The COVID-19 pandemic has forced health plans to take the resources they have and adapt them to fit the needs of a global health crisis.
Cheryl Pegus, M.D., chief medical officer and president of consumer health solutions at Cambia Health Solutions, said in a fireside chat hosted by FierceHealthcare that for her company that included ensuring telehealth access and promoting mail-order prescriptions.
“I think it really speaks to how do we take technology that exists, utilize it during a time period of a pandemic and think about what that means for how we provide care?” Pegus said.
That has also meant, she said, tackling challenging health disparities that have long existed but are exacerbated further by the pandemic. Addressing those disparities was a key focus at Cambia before COVID-19 and has continued to be critical as the virus continues to spread.
Pegus said that targeting these challenges begins with having a wealth of data to pinpoint needs at a community and individual level. That includes data on where members live as well as information on their race and ethnic background.
“You need all of that context to be able to come up with solutions regionally and then see best practices that you can nationalize,” Pegus said.
Telehealth has proven a key tool for addressing these needs both in the context of COVID-19 and beyond, she said. In some of the more remote regions that Cambia serves—the plan operates in Oregon, Idaho, Washington and Utah—for example, there may be limited access to preventive care.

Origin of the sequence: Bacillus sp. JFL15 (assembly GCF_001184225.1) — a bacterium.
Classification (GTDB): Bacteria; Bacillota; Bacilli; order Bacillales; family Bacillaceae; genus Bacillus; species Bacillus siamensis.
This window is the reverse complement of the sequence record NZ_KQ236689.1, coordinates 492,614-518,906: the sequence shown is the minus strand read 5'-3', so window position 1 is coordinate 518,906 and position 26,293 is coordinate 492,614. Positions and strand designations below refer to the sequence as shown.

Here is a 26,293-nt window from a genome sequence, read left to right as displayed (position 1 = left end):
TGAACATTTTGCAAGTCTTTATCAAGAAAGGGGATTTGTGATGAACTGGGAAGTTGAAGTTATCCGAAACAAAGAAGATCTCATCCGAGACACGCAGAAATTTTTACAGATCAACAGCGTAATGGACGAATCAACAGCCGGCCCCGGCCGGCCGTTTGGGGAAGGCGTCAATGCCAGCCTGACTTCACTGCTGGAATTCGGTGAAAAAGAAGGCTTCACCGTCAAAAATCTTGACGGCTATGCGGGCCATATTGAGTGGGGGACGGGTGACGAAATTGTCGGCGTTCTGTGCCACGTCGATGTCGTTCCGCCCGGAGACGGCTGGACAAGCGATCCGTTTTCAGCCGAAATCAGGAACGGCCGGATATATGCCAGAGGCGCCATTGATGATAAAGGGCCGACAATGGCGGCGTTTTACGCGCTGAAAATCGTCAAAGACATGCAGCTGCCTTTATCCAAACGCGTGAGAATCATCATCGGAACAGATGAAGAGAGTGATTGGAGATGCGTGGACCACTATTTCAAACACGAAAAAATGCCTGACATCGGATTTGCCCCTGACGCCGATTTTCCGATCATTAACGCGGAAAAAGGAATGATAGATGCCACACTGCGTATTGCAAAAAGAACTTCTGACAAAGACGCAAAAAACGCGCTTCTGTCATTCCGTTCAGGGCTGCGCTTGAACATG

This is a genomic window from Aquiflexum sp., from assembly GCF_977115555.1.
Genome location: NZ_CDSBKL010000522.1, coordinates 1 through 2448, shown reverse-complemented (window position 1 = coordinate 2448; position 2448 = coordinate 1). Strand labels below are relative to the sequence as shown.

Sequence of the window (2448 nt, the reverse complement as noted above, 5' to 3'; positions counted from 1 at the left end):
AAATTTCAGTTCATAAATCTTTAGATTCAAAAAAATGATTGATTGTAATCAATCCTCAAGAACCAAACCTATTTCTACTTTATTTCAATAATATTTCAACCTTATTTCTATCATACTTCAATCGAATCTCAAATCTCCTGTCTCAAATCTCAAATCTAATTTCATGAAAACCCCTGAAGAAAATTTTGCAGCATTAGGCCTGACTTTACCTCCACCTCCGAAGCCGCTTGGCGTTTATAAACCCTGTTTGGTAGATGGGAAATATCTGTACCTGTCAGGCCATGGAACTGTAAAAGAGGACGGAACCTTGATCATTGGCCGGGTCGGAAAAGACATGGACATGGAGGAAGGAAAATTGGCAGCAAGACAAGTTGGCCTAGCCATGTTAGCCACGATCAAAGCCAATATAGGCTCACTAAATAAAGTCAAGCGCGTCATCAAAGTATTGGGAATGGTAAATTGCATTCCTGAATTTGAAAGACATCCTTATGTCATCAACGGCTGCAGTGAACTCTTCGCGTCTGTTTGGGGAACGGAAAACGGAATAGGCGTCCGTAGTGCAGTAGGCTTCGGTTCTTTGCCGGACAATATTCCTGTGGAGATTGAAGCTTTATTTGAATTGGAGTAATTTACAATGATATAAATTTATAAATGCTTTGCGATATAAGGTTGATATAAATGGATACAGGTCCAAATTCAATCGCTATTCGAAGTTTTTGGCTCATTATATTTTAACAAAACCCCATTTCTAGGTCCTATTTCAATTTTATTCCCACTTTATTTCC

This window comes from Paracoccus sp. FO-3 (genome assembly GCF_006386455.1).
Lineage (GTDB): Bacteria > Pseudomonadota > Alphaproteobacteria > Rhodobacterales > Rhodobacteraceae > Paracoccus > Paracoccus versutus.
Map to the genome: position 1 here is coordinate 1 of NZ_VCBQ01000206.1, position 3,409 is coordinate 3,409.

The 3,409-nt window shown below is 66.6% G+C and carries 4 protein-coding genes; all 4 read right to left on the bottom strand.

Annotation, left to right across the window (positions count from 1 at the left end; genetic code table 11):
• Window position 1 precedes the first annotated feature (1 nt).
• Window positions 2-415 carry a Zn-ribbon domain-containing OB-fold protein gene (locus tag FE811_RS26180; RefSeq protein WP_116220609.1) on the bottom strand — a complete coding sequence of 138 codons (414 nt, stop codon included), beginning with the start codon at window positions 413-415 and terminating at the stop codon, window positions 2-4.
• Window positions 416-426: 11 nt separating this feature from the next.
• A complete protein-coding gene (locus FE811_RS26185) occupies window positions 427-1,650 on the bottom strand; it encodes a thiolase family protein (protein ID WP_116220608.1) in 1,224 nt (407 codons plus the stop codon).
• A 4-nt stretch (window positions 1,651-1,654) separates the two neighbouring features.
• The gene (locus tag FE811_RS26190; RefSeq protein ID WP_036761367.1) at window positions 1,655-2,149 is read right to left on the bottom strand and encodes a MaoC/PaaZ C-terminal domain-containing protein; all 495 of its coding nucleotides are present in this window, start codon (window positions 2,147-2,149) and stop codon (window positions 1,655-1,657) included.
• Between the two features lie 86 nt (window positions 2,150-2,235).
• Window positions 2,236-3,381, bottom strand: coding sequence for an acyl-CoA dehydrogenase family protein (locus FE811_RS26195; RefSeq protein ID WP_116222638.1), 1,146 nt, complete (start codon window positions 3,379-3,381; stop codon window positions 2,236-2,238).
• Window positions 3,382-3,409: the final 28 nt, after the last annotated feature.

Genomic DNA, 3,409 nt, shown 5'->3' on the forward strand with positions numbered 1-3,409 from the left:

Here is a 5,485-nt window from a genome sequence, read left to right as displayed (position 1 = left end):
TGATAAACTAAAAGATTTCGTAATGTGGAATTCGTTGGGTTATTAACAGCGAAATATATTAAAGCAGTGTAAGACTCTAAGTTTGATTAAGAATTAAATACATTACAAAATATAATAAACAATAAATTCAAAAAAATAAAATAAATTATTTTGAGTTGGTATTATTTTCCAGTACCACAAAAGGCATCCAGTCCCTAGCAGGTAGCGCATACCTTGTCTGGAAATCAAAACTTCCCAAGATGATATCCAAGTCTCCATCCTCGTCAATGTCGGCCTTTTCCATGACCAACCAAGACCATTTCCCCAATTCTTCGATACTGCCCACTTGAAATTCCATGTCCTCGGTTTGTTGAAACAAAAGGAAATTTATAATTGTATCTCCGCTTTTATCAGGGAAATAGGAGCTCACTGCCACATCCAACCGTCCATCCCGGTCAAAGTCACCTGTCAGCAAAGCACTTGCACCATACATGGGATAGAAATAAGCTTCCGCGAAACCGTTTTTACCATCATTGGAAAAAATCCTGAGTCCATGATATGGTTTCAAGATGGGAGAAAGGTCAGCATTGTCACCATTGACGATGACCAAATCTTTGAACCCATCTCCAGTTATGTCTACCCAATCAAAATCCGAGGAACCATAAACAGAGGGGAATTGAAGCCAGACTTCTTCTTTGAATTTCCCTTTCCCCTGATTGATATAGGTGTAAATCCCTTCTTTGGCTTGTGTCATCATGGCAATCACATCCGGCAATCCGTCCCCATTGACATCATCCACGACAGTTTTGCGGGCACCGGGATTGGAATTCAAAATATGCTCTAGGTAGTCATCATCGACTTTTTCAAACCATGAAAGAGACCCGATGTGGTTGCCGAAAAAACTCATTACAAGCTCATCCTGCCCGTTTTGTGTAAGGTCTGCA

Traveling a significant distance to reach a primary care provider can require taking a day off of work for patients in such areas, which may not be feasible for their socioeconomic needs. Instead, telehealth makes it possible for that member to seek care when it meets their schedule.
“They can still take care of their family and show up to work on Monday,” Pegus said.
Telehealth use is also increasing substantially under the pandemic. Pegus said that Cambia saw about 10,000 telehealth visits among its members by midyear 2019, but this year to date has seen about 400,000.
And the feedback across demographics—including seniors, who are expected to likely reject such digital options—has been extremely positive.
“We’re seeing all demographics utilize telehealth,” she said. “We have feedback from our members on how much they love their telehealth visits.”
Pegus echoed other industry experts in saying she believes the embrace of telehealth is a trend that’s likely to continue beyond the pandemic. The first piece will be navigating the long list of regulatory changes made due to COVID-19 to make it easier to access telehealth and deciding which should stick long-term.
“Telehealth as always been a benefit,” she said. “I think physicians now know that their patients want to use telehealth.”